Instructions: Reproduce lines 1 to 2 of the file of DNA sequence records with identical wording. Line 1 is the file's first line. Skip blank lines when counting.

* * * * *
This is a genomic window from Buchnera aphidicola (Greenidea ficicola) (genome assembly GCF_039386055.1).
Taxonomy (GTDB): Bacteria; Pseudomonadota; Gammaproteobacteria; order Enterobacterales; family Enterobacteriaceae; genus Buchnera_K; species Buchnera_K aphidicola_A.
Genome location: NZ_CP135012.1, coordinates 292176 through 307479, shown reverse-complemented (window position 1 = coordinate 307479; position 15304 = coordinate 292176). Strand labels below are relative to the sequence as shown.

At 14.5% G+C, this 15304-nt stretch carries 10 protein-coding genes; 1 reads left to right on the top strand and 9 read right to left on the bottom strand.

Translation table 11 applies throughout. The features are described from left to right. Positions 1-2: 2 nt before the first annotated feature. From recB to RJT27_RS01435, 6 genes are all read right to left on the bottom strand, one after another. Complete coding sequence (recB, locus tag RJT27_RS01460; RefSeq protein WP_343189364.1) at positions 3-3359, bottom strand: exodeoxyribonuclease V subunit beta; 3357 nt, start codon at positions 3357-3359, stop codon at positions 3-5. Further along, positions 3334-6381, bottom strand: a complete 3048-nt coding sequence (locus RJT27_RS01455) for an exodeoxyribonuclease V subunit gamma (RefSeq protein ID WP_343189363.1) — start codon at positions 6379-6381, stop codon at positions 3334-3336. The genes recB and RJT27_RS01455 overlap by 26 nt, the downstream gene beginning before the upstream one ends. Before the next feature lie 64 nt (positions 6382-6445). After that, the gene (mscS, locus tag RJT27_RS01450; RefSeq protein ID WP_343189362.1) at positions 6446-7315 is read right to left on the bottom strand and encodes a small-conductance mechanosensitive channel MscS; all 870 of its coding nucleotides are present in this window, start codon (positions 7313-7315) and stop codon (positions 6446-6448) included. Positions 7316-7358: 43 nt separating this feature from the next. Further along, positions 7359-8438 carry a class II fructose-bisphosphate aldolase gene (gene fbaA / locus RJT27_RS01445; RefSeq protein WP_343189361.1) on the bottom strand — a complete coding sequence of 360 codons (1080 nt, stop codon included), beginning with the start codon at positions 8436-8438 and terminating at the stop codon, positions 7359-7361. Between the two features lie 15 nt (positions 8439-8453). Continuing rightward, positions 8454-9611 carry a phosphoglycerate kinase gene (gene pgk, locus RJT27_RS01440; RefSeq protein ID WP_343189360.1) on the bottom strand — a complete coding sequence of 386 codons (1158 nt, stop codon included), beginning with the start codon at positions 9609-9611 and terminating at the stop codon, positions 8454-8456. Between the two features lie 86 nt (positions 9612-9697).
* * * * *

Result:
This is a genomic window from Buchnera aphidicola (Greenidea ficicola) (genome assembly GCF_039386055.1).
Taxonomy (GTDB): Bacteria; Pseudomonadota; Gammaproteobacteria; order Enterobacterales; family Enterobacteriaceae; genus Buchnera_K; species Buchnera_K aphidicola_A.